Excessive Black Friday deals promote harmful consumerism

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Excessive Black Friday deals promote harmful consumerism

Black Friday Illustration

Black Friday Illustration

Black Friday Illustration

Black Friday Illustration

Robin Boch, Associate Views Editor

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This is an opinion article and does not necessarily reflect the views of The Hullabaloo.

The idea of Black Friday dates back to the 20th century, but in recent years the event has become extreme. This year, many major stores opened their doors as early as 3 p.m. on Thanksgiving Day. Instead of giving thanks for what we already have, like the holiday intends, people across America are now using this day as an excuse to buy more.

Additionally, many associate Black Friday with people waiting in the cold for hours before entering the stores, only to be trampled as crowds run around looking for deals. Black Friday deals should only occur following the end of the Thanksgiving holiday and should be more limited in a manner that lessens consumerism and chaos.

Many stores had impressive Black Friday offers that began in the late afternoon and early evening of Thanksgiving. At this time, people celebrating the holiday would normally be finishing up the cooking and enjoying a dinner with family and friends. Though people question the origins of Thanksgiving and argue that this holiday should not determine whether or not people should be able to shop the next day, it is important to remember that employees across the country had to come to work on Thanksgiving to help fuel consumerism in America. While shoppers make a choice to spend Thanksgiving in a store rather than around tables at dinner with their families, employees are often forced to spend their holiday away from home.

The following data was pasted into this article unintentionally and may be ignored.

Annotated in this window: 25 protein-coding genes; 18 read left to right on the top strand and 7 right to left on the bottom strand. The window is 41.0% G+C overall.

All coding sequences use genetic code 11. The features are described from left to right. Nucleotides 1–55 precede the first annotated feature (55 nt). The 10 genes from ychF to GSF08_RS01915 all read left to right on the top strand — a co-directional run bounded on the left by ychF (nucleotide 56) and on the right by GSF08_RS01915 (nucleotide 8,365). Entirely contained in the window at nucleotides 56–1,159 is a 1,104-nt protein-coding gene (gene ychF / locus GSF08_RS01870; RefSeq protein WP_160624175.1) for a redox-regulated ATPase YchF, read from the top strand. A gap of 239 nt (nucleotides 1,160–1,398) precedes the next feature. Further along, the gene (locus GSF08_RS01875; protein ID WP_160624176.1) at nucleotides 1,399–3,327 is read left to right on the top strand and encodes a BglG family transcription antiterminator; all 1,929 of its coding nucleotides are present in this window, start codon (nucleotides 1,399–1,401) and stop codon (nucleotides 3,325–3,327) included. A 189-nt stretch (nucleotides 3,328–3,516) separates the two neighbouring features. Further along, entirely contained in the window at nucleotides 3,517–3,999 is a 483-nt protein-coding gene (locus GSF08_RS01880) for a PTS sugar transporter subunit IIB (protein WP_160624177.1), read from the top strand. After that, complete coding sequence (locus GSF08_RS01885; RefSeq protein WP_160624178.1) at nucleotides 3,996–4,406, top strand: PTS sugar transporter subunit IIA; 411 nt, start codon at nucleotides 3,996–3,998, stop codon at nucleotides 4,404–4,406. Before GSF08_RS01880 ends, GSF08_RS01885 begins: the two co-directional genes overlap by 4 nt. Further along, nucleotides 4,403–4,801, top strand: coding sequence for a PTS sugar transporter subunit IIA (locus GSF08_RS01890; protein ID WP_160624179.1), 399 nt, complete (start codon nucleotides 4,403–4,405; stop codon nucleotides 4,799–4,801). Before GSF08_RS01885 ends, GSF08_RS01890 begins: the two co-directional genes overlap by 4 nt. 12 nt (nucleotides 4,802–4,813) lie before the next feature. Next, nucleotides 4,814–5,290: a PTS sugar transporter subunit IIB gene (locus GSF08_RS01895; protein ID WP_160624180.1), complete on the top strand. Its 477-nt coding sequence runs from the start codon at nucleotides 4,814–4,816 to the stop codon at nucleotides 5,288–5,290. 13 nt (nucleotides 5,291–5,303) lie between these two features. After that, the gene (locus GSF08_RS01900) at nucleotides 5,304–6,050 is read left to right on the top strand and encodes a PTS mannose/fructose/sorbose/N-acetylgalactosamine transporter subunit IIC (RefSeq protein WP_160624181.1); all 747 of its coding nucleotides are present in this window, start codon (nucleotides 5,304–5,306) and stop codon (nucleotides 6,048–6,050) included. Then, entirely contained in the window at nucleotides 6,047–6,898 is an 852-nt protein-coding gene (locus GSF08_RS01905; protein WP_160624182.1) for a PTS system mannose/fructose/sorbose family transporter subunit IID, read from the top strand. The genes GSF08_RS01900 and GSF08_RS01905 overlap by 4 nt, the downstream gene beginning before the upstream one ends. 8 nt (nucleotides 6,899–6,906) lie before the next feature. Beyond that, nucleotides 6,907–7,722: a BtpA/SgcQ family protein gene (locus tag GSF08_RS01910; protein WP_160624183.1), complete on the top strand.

Black Friday has become notorious for the greed that it sparks, as grown adults begin fighting over various items. Success means buying as much as possible. In response to this appalling consumerism and materialism, organizations around the world have created campaigns such as “Buy Nothing Day,” where consumers attempt to limit the damage caused by Black Friday by choosing to go 24 hours without buying anything.

Deals associated with Black Friday should not be so dramatic as to encourage such aggressive and ridiculous behavior. Sales of some sort will persist because it has become a tradition, but they should be lessened to decrease the amount of traffic and barbarity the day always seems to bring.

Black Friday has gone too far.

This day of shopping must no longer occur on Thanksgiving Day in recognition of employees who would prefer not to spend the holiday dealing with rowdy customers and should be limited drastically. Consumers and businesses must take steps to ensure that the chaos and increased consumerism on this day does not have such a significant effect on everyone having to witness this Thanksgiving tradition.

 Robin Boch is a student at Newcomb-Tulane College and can be reached at [email protected]